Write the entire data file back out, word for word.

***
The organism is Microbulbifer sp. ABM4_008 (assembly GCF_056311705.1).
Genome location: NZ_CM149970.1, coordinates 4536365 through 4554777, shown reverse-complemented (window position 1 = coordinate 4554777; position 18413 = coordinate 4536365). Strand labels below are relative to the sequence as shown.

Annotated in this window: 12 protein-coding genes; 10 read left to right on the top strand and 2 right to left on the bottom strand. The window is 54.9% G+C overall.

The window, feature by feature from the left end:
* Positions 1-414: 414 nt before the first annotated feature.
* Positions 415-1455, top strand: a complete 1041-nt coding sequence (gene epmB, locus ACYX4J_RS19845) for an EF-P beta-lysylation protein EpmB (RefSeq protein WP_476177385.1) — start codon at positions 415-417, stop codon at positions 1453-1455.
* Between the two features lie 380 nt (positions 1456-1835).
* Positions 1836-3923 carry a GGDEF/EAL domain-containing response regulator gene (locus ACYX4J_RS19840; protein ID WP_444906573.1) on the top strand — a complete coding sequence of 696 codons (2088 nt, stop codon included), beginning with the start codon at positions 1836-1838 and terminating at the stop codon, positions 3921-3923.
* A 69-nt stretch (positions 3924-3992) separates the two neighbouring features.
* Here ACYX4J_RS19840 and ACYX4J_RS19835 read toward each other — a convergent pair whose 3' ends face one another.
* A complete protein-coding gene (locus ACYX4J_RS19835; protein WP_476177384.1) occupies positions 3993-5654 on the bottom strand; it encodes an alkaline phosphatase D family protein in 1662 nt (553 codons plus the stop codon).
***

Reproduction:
The organism is Microbulbifer sp. ABM4_008 (assembly GCF_056311705.1).
Genome location: NZ_CM149970.1, coordinates 4536365 through 4554777, shown reverse-complemented (window position 1 = coordinate 4554777; position 18413 = coordinate 4536365). Strand labels below are relative to the sequence as shown.

Annotated in this window: 12 protein-coding genes; 10 read left to right on the top strand and 2 right to left on the bottom strand. The window is 54.9% G+C overall.

The window, feature by feature from the left end:
* Positions 1-414: 414 nt before the first annotated feature.
* Positions 415-1455, top strand: a complete 1041-nt coding sequence (gene epmB, locus ACYX4J_RS19845) for an EF-P beta-lysylation protein EpmB (RefSeq protein WP_476177385.1) — start codon at positions 415-417, stop codon at positions 1453-1455.
* Between the two features lie 380 nt (positions 1456-1835).
* Positions 1836-3923 carry a GGDEF/EAL domain-containing response regulator gene (locus ACYX4J_RS19840; protein ID WP_444906573.1) on the top strand — a complete coding sequence of 696 codons (2088 nt, stop codon included), beginning with the start codon at positions 1836-1838 and terminating at the stop codon, positions 3921-3923.
* A 69-nt stretch (positions 3924-3992) separates the two neighbouring features.
* Here ACYX4J_RS19840 and ACYX4J_RS19835 read toward each other — a convergent pair whose 3' ends face one another.
* A complete protein-coding gene (locus ACYX4J_RS19835; protein WP_476177384.1) occupies positions 3993-5654 on the bottom strand; it encodes an alkaline phosphatase D family protein in 1662 nt (553 codons plus the stop codon).